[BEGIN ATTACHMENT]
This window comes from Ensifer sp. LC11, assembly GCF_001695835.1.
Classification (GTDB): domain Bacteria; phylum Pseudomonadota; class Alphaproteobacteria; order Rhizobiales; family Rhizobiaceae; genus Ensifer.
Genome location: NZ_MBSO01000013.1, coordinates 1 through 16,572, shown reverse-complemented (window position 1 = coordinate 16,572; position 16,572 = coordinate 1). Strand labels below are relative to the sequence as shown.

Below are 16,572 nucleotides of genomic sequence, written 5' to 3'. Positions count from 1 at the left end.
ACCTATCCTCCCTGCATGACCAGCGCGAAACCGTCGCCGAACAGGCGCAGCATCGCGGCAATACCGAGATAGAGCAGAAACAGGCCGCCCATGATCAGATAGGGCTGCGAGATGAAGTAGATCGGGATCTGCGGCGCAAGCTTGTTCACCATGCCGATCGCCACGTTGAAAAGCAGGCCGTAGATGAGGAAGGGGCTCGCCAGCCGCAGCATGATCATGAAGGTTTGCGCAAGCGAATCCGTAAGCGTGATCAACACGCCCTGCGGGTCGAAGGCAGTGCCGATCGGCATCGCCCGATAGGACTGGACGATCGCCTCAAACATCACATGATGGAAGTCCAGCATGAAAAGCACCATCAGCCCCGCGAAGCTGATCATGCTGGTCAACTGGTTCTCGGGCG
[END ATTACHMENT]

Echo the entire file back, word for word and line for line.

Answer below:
This window comes from Ensifer sp. LC11, assembly GCF_001695835.1.
Classification (GTDB): domain Bacteria; phylum Pseudomonadota; class Alphaproteobacteria; order Rhizobiales; family Rhizobiaceae; genus Ensifer.
Genome location: NZ_MBSO01000013.1, coordinates 1 through 16,572, shown reverse-complemented (window position 1 = coordinate 16,572; position 16,572 = coordinate 1). Strand labels below are relative to the sequence as shown.

Below are 16,572 nucleotides of genomic sequence, written 5' to 3'. Positions count from 1 at the left end.
ACCTATCCTCCCTGCATGACCAGCGCGAAACCGTCGCCGAACAGGCGCAGCATCGCGGCAATACCGAGATAGAGCAGAAACAGGCCGCCCATGATCAGATAGGGCTGCGAGATGAAGTAGATCGGGATCTGCGGCGCAAGCTTGTTCACCATGCCGATCGCCACGTTGAAAAGCAGGCCGTAGATGAGGAAGGGGCTCGCCAGCCGCAGCATGATCATGAAGGTTTGCGCAAGCGAATCCGTAAGCGTGATCAACACGCCCTGCGGGTCGAAGGCAGTGCCGATCGGCATCGCCCGATAGGACTGGACGATCGCCTCAAACATCACATGATGGAAGTCCAGCATGAAAAGCACCATCAGCCCCGCGAAGCTGATCATGCTGGTCAACTGGTTCTCGGGCG